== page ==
Be The Nice Kid
I’ve seen the quote dozens of times posted on social media: the one painted on the wall of schools, retweeted by parents with comments of how meaningful and great it would be if their school would do the same.
“Some kids are smarter than you.
Some kids have cooler clothes than you.
Some kids are better at sports than you.
It doesn’t matter.
You have your thing, too.
Be the kid who can get along.
Be the kid who is generous.
Be the kid who is happy for other people.
Be the kid who does the right thing.
Be the nice kid.”
What I never noticed was the name attached to the quote: Bryan Skavnak.
Skavnak calls himself “the happiest golf professional in Minnesota.” He has helped thousands of golfers (and non-golfers) succeed by learning how to improve relationships.
“From teaching for the past 13 years, I've run across a huge variety of kids,” writes Skavnak on his website, thehappiestgolfer.com. “There are quiet kids and loud kids, athletes and non-athletes, smart kids and happy kids and competitive kids. You name it, I've seen it. The cool thing about all these kids is that it's all okay. They are all kids who just want to be happy.”
Skavnak goes on to stress the fact that our goal as adults, as teachers and as parents is not to raise good athletes or students but to raise great people.
None of the concepts Skavnak share are all that groundbreaking; most parents strive to teach their children to use manners, do the right thing, embrace their talents and find their interests. Why are schools across the country so vehemently embracing his message?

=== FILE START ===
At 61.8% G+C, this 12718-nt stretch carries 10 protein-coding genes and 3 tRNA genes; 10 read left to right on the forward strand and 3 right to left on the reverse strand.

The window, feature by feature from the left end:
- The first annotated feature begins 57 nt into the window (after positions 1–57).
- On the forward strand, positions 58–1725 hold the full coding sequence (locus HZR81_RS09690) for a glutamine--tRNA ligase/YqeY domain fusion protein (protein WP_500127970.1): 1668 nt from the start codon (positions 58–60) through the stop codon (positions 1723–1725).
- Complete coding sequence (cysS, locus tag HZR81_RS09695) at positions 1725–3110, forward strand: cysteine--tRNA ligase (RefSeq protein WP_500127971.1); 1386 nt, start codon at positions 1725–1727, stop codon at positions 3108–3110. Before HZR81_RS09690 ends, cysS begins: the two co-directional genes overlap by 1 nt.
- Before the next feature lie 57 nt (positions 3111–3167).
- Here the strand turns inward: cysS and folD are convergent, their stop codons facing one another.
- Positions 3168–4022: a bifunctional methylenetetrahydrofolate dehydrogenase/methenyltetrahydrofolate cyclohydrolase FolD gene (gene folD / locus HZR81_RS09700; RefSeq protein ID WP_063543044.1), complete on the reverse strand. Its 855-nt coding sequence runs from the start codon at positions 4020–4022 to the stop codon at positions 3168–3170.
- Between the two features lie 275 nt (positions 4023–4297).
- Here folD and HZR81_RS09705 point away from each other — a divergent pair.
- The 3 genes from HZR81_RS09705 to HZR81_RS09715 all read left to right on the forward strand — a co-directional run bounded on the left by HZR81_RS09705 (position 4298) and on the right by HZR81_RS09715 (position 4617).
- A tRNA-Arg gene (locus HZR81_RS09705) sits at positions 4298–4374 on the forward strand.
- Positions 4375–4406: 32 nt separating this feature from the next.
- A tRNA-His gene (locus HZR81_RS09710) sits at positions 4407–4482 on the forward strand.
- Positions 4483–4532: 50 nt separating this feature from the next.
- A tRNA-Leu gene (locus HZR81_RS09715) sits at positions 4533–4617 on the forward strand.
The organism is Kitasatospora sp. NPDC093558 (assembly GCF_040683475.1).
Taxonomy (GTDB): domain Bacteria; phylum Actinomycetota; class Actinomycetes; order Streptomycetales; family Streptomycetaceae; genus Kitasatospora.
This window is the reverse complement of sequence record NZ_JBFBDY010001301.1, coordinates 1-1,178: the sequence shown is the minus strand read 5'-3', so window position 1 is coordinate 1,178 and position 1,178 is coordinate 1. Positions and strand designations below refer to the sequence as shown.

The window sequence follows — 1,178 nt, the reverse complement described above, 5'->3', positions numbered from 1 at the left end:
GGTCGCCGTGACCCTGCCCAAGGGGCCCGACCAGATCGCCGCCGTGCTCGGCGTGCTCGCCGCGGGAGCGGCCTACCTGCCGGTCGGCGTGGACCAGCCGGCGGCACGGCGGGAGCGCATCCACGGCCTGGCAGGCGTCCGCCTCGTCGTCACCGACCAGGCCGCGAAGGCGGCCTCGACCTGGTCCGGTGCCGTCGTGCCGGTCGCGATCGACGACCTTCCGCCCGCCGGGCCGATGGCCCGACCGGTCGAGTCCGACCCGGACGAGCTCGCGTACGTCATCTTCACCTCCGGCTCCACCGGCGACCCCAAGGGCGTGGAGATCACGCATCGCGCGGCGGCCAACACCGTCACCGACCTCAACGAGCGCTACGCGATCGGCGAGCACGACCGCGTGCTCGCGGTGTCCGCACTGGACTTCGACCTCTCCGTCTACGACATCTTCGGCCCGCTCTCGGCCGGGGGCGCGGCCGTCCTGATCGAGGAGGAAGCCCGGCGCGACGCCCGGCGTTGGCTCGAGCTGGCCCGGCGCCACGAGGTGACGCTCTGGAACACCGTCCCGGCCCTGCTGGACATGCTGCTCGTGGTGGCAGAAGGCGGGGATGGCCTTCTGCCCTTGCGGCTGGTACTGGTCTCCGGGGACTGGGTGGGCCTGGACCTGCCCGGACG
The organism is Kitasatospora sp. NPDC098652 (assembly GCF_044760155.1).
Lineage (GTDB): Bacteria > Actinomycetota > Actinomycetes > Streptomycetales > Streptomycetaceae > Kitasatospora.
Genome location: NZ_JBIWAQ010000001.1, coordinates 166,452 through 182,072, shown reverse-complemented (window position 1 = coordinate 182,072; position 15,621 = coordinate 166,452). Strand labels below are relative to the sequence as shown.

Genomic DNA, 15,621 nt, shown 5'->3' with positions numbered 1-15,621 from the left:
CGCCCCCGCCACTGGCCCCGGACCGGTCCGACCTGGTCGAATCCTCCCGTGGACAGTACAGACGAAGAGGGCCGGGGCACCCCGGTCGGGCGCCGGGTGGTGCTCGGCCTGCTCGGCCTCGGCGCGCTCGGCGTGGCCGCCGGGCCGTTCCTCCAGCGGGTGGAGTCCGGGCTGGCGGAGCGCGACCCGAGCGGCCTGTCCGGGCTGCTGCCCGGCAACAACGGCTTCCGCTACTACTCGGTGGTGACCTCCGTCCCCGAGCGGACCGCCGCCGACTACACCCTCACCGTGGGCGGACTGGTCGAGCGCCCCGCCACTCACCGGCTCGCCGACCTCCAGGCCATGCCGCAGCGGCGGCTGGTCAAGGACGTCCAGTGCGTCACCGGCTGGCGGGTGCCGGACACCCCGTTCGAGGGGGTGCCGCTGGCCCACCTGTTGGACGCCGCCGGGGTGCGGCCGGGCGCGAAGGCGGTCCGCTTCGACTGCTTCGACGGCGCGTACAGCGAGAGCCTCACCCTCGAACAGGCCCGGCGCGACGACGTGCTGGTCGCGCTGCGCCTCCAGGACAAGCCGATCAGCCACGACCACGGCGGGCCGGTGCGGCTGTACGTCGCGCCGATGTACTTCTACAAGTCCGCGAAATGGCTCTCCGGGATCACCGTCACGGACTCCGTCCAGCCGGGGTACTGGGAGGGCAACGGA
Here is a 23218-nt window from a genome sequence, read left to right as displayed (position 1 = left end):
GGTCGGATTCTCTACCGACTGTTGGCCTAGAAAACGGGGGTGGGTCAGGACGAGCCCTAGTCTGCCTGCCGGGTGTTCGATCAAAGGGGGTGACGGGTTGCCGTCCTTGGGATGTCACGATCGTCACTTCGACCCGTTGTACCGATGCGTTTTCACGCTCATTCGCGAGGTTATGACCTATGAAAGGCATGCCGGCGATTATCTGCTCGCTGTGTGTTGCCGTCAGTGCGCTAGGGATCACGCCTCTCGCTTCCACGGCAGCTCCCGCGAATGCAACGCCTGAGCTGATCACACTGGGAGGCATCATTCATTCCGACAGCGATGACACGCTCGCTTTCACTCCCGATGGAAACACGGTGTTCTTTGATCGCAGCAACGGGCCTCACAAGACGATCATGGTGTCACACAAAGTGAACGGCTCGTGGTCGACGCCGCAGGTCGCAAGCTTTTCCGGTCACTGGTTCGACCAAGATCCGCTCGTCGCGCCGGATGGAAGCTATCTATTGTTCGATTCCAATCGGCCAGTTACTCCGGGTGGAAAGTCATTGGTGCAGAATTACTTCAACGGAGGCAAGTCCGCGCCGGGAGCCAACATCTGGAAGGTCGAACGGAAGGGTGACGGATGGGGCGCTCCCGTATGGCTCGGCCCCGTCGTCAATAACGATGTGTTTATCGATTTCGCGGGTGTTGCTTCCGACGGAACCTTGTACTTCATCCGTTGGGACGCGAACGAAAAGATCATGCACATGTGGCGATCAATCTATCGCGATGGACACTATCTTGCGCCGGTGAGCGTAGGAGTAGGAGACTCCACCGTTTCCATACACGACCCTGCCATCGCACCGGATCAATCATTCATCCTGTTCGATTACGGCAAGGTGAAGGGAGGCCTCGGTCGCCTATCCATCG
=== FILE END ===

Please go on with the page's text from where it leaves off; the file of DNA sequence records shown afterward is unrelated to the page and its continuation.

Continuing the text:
Perhaps it is in direct opposition to the barrage of messages telling us that personal wealth and success is more important than personal happiness and more importantly, the happiness of others.
According to the World Happiness Report (yes, that’s really a thing), U.S. happiness is at its lowest score since 2006, dipping to about 6.8 on a 10 point scale. The rate of antidepressant use has surged 400 percent over the last decade. We continue to zone out on gadgets, get too little sleep and live unhealthy lifestyles.
The children are watching and listening to us. They notice our choices.
Quotes on a wall are a great start. An even better start would be to lead by example.
“When you see that kid in class that doesn't seem to have any friends...go talk with him,” writes Skavnak. “When you see that kid who dropped her books...go help her pick them up. When your teacher asks a question that you know...answer it. When your friends are doing something you know is wrong...walk away. Go to school every day and see if you can make someone else in your class smile. Make someone else laugh. Make someone else feel good.”
I’m going to ask my kids every day this school year, “What did you do to make someone else happy?” And I’m going to be ready each day with my own reply.